Drought and high temperatures may be here to stay

Farmers and ranchers have always dealt with uncertainty. Whether it is global price changes, or something too close to home, like fires and drought, no one can predict what’s coming around the bend.

But the ag community has always dealt with this, and simply got on with moving forward after something unpredictable occurs.

However, in the past, the unpredictabilities were bounded. Winter Wheat was harvested in mid-August. No one knew the exact day of course, but you knew the month. But during these past couple years it hasn’t been uncommon for gold fever to come as soon as early July.

The Montana Climate Assessment’s goal is to better equip family farms and ranches around the state with tools and information they need so they can better plan for the future.

This September, the Montana Institute on Ecosystems — a statewide center based at Montana State University and the University of Montana — issued its first Climate Assessment, of hopefully many. And it didn’t provide any new bounds on what to predict…

It seems the only thing Montanans can count on is warmer temperatures. And while this has the potential to extend growing seasons; precipitation shifts, and more extreme events — like fire and drought — will be associated with these warmer temperatures as well.

These rising temperatures will reduce snowpack, which will likely have a large impact on Montana’s water supply, especially in the summer and early fall. What’s particularly hair-raising about this prediction is the effect it will have on groundwater. It’s the winter snowpack that recharges most of our groundwater aquifers.

Groundwater is going to be facing larger demand as farmers and ranchers look to alternative water sources in the late months of summer due to less snowpack. But there will be a lower supply of groundwater because of these low snowpacks as well. With situations like this, conflict seems inevitable.

And summers like this past one seem to be looming in our future.

It’s easy to look at the list of problems agriculture with face with a changing climate and get lost in it. But Montanans don’t typically lay down and die. We work together to come up with solutions.

We sat down with Dr. Bruce Maxwell, one of the primary authors on the 2017 Montana Climate Assessment. His goal for farmers and ranchers was clear.

“I’m trying to make them a better gambler,” he said.

You can’t count cards with the climate, but the principle is the same. The more you know, the better.

Diversification is also going to be a vital tool when facing all this uncertainty. To stick with the analogy, when you walk into a casino you don’t put all your money in one machine and hope for the best. You play smaller amounts on different games, knowing that you can lose some, but the ones that do well can make you a profit.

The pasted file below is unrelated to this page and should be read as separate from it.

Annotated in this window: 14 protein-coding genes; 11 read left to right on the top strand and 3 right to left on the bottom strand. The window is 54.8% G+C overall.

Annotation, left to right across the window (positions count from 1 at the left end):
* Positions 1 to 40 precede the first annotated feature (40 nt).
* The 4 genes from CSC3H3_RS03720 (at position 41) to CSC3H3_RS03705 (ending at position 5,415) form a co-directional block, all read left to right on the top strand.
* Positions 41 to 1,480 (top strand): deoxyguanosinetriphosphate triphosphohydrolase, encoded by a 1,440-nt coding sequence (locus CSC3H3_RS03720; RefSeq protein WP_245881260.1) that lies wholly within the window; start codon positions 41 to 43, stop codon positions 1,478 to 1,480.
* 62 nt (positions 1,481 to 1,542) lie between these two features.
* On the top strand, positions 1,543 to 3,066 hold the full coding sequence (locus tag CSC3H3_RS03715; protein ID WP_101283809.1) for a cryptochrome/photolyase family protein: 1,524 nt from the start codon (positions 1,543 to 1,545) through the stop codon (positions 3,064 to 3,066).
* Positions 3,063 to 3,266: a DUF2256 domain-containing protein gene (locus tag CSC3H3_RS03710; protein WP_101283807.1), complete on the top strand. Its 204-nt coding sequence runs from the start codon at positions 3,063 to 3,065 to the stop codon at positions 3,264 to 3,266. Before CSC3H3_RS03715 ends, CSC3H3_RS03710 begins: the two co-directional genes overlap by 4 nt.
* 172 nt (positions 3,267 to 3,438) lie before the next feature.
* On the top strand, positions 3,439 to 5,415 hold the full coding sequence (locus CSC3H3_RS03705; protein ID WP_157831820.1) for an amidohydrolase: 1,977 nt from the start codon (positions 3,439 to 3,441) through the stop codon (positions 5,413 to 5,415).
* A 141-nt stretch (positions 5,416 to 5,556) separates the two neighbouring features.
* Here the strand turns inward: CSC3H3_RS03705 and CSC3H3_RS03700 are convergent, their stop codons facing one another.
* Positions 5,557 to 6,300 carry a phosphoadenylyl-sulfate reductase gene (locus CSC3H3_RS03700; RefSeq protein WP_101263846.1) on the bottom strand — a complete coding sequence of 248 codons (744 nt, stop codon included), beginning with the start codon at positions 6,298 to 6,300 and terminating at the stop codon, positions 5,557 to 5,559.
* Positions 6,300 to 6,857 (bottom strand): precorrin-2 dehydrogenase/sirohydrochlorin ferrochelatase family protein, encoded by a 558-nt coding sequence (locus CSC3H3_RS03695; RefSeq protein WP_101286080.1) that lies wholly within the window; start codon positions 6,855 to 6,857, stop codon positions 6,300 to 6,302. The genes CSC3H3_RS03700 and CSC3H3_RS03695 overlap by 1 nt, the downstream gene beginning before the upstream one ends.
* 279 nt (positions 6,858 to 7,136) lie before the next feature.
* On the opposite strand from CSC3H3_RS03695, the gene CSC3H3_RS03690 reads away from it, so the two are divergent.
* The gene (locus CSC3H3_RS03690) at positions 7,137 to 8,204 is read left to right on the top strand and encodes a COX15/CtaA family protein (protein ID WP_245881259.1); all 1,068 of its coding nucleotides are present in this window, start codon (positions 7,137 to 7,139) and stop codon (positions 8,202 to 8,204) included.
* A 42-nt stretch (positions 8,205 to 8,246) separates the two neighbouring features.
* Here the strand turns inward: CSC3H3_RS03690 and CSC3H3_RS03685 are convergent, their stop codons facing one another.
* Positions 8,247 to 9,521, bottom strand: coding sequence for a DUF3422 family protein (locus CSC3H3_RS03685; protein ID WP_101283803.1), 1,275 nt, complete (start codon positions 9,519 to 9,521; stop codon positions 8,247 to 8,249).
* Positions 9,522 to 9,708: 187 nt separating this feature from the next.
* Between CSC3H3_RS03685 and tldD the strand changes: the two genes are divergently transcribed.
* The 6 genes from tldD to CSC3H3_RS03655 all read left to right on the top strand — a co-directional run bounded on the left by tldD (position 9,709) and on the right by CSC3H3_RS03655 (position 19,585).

More information can eliminate some of the many options facing Montana’s farmers and ranchers. Diversification can help to guarantee that you have some money in the crop or feed that will pay off in that given year.

Milton Ranch, in Roundup, is already putting these techniques to use. Bill Milton explained to us that he uses temporary fences and single-wire to create “skeleton” paddocks that allow for more control of how much time cattle spend on each block of land.

Milton Ranch moves their cattle every two to four days, allowing rest for the vegetation, as well as different feed for the cattle. This gives plants the opportunity to strengthen, and more time to grow.

“How do you manage variable amounts of moisture over season and years?” asked Bill, rhetorically.

He explained that all he can do is respond, and move his cattle from place to place accordingly.

Bill also spoke to how communities can better manage together. It’s difficult for one rancher and farmer to best use the area when he or she is operating by themselves. But when an entire community collaborates, adapts together, and comes up with imaginative solutions, there’s potential for everyone to be better off.

Bill went on to explain that collaboration changes how people in a community approach a problem. No one person can solve it, but everyone can cultivate trust and respect. This allows conflict to become a motivator, rather than a creator of friction for friction’s sake.

There is a lot of uncertainty facing the state. But, as Montanans, we know how to work with neighbors. And one thing’s for certain. If we want to develop community approaches to the problems around the bend, we need more information published, and research completed.

If you’re interested in learning more about variable conditions facing Montana, The Celebrate Ag event this weekend at MSU has a full-day economic conference on Managing Ag Resources in the Context of Variable Conditions on November 3rd. You can find the schedule about that event here.

Andie Creel

Special thanks to Dr. Bruce Maxwell and Bill Milton for taking their time to talk to us.

Feature photo by Alex D’Agostino 


Citation: Whitlock C, Cross W, Maxwell B, Silverman N, Wade AA. 2017. Executive Summary. In: Whitlock C, Cross W, Maxwell B, Silverman N, Wade AA. 2017. 2017 Montana Climate Assessment. Bozeman and Missoula MT: Montana State University and University of Montana, Montana Institute on Ecosystems. 318 p. doi:10.15788/m2ww8w

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